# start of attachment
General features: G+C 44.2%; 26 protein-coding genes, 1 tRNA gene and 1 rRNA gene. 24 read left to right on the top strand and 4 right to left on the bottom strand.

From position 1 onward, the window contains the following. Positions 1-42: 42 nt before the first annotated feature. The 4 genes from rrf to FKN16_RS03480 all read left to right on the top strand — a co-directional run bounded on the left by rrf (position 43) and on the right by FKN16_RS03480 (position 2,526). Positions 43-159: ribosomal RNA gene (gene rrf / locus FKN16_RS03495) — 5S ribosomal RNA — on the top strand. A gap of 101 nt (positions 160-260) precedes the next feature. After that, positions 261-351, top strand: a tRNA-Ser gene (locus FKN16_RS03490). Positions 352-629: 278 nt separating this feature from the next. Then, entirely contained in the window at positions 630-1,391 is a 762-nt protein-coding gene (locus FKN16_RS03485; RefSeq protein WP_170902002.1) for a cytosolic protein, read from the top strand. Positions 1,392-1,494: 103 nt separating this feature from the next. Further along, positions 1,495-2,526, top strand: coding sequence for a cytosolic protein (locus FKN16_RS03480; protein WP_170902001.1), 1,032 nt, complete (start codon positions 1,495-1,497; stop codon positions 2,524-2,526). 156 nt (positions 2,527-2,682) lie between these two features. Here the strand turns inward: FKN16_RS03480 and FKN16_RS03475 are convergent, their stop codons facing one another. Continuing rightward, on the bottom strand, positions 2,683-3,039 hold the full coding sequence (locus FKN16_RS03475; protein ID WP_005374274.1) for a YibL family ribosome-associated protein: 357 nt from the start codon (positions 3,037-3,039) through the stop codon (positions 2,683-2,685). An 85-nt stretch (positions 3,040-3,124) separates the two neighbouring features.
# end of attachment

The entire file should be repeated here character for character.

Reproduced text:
General features: G+C 44.2%; 26 protein-coding genes, 1 tRNA gene and 1 rRNA gene. 24 read left to right on the top strand and 4 right to left on the bottom strand.

From position 1 onward, the window contains the following. Positions 1-42: 42 nt before the first annotated feature. The 4 genes from rrf to FKN16_RS03480 all read left to right on the top strand — a co-directional run bounded on the left by rrf (position 43) and on the right by FKN16_RS03480 (position 2,526). Positions 43-159: ribosomal RNA gene (gene rrf / locus FKN16_RS03495) — 5S ribosomal RNA — on the top strand. A gap of 101 nt (positions 160-260) precedes the next feature. After that, positions 261-351, top strand: a tRNA-Ser gene (locus FKN16_RS03490). Positions 352-629: 278 nt separating this feature from the next. Then, entirely contained in the window at positions 630-1,391 is a 762-nt protein-coding gene (locus FKN16_RS03485; RefSeq protein WP_170902002.1) for a cytosolic protein, read from the top strand. Positions 1,392-1,494: 103 nt separating this feature from the next. Further along, positions 1,495-2,526, top strand: coding sequence for a cytosolic protein (locus FKN16_RS03480; protein WP_170902001.1), 1,032 nt, complete (start codon positions 1,495-1,497; stop codon positions 2,524-2,526). 156 nt (positions 2,527-2,682) lie between these two features. Here the strand turns inward: FKN16_RS03480 and FKN16_RS03475 are convergent, their stop codons facing one another. Continuing rightward, on the bottom strand, positions 2,683-3,039 hold the full coding sequence (locus FKN16_RS03475; protein ID WP_005374274.1) for a YibL family ribosome-associated protein: 357 nt from the start codon (positions 3,037-3,039) through the stop codon (positions 2,683-2,685). An 85-nt stretch (positions 3,040-3,124) separates the two neighbouring features.